READING LIST
Attacks on Mexican journalists
06 Jul 2017
BY MARGARET FLYNN SAPIA
Mexican journalist Javier Valdez who was recently shot and killed

Mexican journalist Javier Valdez who was recently shot and killed. Credit: Gobierno Cholula/Flickr

For years, Index on Censorship has covered stories of violence against the media in Mexico. In the first six months of 2017, seven journalists have been killed, a terrifying statistic. To help those researching media freedom in Mexico, we have compiled a reading list of articles from the past five years. It includes details of threats, punishments and pressures faced by Mexican journalists. Students and academics whose universities subscribe to Sage Journals will find all these articles free to read.

Between a rock and a hard place: Mexico’s journalists face threats from cartels, the government and even each other

Vol 46, Issue 1, 2017

Alberto Escorcia and Javier Valdez discuss the pressures on Mexican media from all sides: drug cartels, government agencies, and even from other media outlets.  These two reporters explain the difficulties journalists face and note that often there is little police protection from cartels.  Valdez, a globally known journalist, was shot and killed in May 2017.

Read the full article here   

Shooting from the hip: A new mayor in a Mexican border city believes he will make it less dangerous for journalists

Vol 46, Issue 1, 2017  

Does local Mexican government have the ability or will to protect journalists? In an interview with Armando Cabada Alvídrez, the mayor of the largest city in Chihuahua (on the border of the United States), and Gabriela Minjares, a co-founder of the Juárez Journalists’ Network, Index on Censorship explores government promises and speculation from journalists on Mexico’s imminent potential for improvement of journalist security.  

Read the full article here

Shooting the messengers: Women investigating sex trafficking in Mexico

Vol 45, Issue 2, 2016

Mexican journalists investigating sex trafficking, prostitution or child pornography often encounter threats and pressure not to cover stories. Journalists Lydia Cacho, Sanjuana Martínez and Shaila Rosagel discuss the retaliation they faced for uncovering unsavoury relationships between sex crimes and government officials.

Read the full article here

Mexican airwaves: Interviews with radio journalists who were shut down after investigating presidental property deals

Vol 44, Issue 4, 2015

“The level of violence against Mexican journalists has been well documented, but comparatively little is known about the pressures that reporters and their bosses come under when dealing with the government.” Carmen Aristegui, one of Mexico’s most renowned journalists, lost her job and ability to report in Mexico after uncovering allegations of property fraud against President Peña Nieto.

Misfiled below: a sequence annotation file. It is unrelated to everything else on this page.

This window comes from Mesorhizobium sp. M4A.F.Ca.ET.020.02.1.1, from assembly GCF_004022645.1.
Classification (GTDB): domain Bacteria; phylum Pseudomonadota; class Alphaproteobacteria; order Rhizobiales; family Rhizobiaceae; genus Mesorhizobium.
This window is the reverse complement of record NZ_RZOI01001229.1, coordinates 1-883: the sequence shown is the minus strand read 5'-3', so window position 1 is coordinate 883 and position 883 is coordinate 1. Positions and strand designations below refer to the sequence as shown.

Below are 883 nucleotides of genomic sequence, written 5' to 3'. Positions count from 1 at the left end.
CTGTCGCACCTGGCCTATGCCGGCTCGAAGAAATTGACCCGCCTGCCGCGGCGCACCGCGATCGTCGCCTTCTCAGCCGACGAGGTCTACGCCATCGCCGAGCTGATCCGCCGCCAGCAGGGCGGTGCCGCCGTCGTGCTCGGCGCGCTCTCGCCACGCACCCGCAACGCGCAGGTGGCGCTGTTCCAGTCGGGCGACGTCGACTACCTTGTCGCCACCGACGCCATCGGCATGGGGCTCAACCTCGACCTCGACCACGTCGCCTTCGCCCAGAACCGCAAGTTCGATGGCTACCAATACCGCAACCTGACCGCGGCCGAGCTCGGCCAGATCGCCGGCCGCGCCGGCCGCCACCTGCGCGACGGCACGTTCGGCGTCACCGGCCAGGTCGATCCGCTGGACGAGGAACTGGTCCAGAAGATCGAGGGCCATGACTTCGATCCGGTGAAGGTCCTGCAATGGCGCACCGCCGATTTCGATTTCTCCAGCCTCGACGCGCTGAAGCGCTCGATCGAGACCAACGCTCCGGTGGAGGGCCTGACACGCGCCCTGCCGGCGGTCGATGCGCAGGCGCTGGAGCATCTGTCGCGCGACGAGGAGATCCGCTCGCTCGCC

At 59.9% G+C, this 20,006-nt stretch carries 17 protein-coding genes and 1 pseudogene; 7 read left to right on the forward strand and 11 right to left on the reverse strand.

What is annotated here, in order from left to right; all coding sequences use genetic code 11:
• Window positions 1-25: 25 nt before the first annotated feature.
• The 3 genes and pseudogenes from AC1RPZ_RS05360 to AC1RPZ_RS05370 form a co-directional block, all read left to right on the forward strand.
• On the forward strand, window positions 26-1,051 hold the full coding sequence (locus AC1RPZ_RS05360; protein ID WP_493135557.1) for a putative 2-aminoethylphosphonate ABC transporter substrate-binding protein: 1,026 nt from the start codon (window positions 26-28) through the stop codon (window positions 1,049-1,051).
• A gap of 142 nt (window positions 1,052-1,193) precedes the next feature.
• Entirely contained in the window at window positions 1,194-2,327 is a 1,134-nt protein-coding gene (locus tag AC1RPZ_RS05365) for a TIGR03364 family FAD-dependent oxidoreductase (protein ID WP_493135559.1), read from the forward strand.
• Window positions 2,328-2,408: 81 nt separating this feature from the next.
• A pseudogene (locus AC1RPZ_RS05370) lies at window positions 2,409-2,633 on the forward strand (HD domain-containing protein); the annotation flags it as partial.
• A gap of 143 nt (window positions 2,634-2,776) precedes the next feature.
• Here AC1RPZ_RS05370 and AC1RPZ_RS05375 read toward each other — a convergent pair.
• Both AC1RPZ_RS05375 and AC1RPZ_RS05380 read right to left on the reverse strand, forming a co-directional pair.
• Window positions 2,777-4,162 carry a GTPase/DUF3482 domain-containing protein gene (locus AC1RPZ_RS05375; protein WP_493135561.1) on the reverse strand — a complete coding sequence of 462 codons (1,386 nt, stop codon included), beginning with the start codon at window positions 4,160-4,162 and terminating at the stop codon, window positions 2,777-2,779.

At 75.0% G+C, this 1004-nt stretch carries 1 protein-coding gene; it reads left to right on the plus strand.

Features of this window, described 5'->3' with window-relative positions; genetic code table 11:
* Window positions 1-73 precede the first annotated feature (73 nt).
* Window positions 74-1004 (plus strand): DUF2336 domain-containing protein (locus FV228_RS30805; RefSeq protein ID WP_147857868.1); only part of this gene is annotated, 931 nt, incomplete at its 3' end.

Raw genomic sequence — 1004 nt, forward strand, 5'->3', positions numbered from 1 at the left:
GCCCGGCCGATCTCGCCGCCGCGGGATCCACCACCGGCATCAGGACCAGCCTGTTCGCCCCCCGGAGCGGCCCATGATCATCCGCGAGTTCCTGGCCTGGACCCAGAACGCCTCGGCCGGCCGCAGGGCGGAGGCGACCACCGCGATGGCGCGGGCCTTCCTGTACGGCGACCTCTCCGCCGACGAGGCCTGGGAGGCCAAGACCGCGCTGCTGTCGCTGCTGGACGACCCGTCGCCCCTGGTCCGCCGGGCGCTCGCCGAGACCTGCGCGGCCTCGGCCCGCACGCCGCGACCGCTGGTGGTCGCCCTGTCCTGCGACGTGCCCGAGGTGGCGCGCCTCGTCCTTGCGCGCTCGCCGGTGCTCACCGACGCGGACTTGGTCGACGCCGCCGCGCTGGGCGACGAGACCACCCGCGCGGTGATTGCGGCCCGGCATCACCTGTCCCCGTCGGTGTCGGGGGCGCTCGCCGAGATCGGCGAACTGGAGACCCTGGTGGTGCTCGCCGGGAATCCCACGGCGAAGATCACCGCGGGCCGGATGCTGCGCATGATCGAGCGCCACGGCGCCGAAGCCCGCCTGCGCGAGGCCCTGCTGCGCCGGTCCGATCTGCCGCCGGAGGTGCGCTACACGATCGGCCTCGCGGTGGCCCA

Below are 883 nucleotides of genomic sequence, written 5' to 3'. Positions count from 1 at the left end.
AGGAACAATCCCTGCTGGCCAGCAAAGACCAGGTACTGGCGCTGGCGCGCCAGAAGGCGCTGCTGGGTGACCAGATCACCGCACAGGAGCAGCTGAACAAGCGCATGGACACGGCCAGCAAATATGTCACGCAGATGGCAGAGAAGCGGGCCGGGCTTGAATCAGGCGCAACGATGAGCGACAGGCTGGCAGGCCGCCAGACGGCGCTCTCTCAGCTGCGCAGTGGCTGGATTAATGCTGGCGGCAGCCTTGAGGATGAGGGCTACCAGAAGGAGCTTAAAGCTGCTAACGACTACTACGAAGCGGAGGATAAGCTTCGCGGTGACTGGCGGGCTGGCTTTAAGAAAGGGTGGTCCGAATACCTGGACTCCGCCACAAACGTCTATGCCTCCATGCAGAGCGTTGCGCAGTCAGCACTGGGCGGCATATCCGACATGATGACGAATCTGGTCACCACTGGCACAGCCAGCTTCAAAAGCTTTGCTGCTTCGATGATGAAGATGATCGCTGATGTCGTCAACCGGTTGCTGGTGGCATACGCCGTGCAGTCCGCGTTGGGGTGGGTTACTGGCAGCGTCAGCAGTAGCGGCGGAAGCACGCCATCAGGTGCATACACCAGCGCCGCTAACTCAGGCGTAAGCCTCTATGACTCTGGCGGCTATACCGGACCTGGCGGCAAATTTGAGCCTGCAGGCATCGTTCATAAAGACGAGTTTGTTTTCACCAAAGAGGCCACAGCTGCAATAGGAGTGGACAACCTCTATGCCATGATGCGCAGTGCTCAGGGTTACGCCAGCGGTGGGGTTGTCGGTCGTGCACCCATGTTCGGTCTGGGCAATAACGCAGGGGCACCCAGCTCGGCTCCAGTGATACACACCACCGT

Read the full article here

Mexican stand-off

Vol 44, Issue 2, 2015

Since the abduction of 43 missing students from Ayotzinapa training college, tensions between Mexico’s academic institutions and government have been at an all time high. In this article, Dr Rossana Reguillo Cruz discusses the case of the missing students, along with the threats she receives on a daily basis after discussing her support for investigations into their disappearance.

Read the full article here

Constitutionally challenged: Mexico’s struggle with state power

Vol 43, Issue 4, 2014

In addition to threats and cover-ups, Mexican journalists face increasing pressure from other directions. While much censorship occurs without regard to the law, this article explores how suppression of speech is becoming further integrated into Mexican society.

Read the full article here

On the ground: In Mexico City

Vol 42, Issue 2, 2013

The Mexican office of Article 19 (the right to freedom of expression), has documented 900 incidents of suppressed expression, aided 100 targeted journalists and received dozens of threats since 2006 (as this article went to press).  Ricardo Gonzalez discusses the challenges and progress of the Article 19 office in the face of increasing crime against journalists, and his hope for justice.

Read the full article here

Murder In Mexico

Vol 41, Issue 2, 2012

The Olympic Games frequently draw attention to the social and political conditions of their host countries, stirring up protests from the people and censorship from the government. Brian Glanville, originally a sports reporter sent to cover the 1968 Olympics, recounts his experience of media manipulation and student massacres by the Mexican government during the games, explaining the immense importance of international media coverage when local governments cannot be held accountable.

Read the full article here

Margaret Flynn Sapia

Margaret Flynn Sapia is a freedom project fellow at Index on Censorship and a rising junior at Wellesley College studying Sociology and Middle Eastern Studies.

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